The main character of this novel, Gimpei, chases unsuccessfully young girls with eyes like a lake. His father also drowned in a lake.
The lake is a symbol for life. Gimpei is chasing real life, but can't conquer it. His deformed feet, soiled by all possible infamies of the world, are a symbol of his Sisyphus run.
He abandons a prostitute with a child.
This novel with an unsympathetic protagonist is captivating because of its poetic vigour.
A minor work.
6 of 8 people found the following review helpful
5.0 out of 5 stars It Stays With You Oct. 17 1999
By A Customer - Published on Amazon.com
Format:Paperback
I have read other books by Kawabata and "The Lake" is generally not considered one of his best works but this was the one that had the most effect on me. It stayed with me like a pleasant sunny afternoon that suddenly erupts into rain or an acquaintance that reveals a disturbing side to their personality. Make no mistake. This is a shocking book made even more so by the relaxed Knut Hamsun-style narrative tone and the sensuality of the natural world surrounding the characters (more on display in "Snow Country"). Like Henry Miller with a conscience, Kawabata tells the story of sad, perverse, complex schoolteacher Gimpei with a tone that most reminds me of "Victoria" by Hamsun. The relationship between him and his female student Hisako is memorable. What I most liked is the author's refusal to cop out and produce a neat, conventional ending. Nothing is resolved (as it should be).
4.0 out of 5 stars Minor Work March 31 2006
By The Dog Who Ate Your Face - Published on Amazon.com
Format:Paperback
First, I'm going to agree with several other reviewers and say that this is not the best place to start if you're unfamiliar with Kawabata. My guess is that this novel, much like "Thousand Cranes", is probably unfinished. Kawabata was notorious about continuously rewriting and adding to fiction that had long been published, and "The Lake" ends so precariously and with so much unfinished business that I can't see how it can be considered whole and complete. The final chapter reads more like an outline than prose, and several of the major characters introduced in the middle of the novel never reappear again, which left me a little aggravated--because their story-line was more interesting to me than Gimpei's.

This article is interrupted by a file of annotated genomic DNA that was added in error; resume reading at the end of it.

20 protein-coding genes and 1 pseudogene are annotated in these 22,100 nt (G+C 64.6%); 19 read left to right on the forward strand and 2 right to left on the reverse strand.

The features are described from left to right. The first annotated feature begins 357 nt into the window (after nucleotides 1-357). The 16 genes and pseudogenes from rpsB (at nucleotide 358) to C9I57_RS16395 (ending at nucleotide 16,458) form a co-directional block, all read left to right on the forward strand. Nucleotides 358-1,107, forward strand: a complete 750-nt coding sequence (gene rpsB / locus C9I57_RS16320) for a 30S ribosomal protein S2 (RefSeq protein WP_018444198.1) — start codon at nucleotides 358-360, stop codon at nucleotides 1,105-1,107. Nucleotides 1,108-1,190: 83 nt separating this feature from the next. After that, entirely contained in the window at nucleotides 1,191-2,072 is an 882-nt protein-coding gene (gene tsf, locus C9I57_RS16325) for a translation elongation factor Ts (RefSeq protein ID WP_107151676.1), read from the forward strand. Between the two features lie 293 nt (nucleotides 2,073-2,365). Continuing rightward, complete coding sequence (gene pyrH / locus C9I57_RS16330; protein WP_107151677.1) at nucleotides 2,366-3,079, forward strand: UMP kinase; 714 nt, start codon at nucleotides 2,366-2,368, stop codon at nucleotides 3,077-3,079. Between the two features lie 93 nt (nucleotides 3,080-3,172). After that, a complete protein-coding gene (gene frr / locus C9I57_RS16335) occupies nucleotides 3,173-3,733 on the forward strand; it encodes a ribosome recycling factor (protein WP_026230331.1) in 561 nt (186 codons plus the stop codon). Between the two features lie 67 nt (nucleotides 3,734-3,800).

That said, I love Kawabata and there's enough in this novel to make it worth reading despite its glaring problems. Gimpei's behavior is erratic and difficult to fathom--one striking image illustrating this is a scene toward the end where he's hiding in a ditch waiting for a young girl he admires to pass by--as he sits waiting he notices a flower growing from a crack in the wall. He leans over and then eats the flower. Gimpei's life is full of these odd moments, and his mind wanders haphazzardly through the moments of his life making distant correlations between what was, what is, and what could never have been.

The book can be frustrating at times. Gimpei's free associations of memory with moment sometimes bog down the flow of the narrative, which left me feeling dioriented and unsatisfied. Some of the metaphor is a bit too opaque, even for Kawabata, while some of the metaphor is so striking that you wish you'd thought of it. There's also a lot here for such a small book--too much, and that causes the narrative to lose focus, I think. Kawabata seems to be throwing in all sorts of narrative threads to see what sticks--some interesting, some lame, and none of which ever reach any real resolution.

Overall, I'd say if you're a fan, read this. If you're new to Kawabata, start with "Sound of the Mountain" or "Snow Country".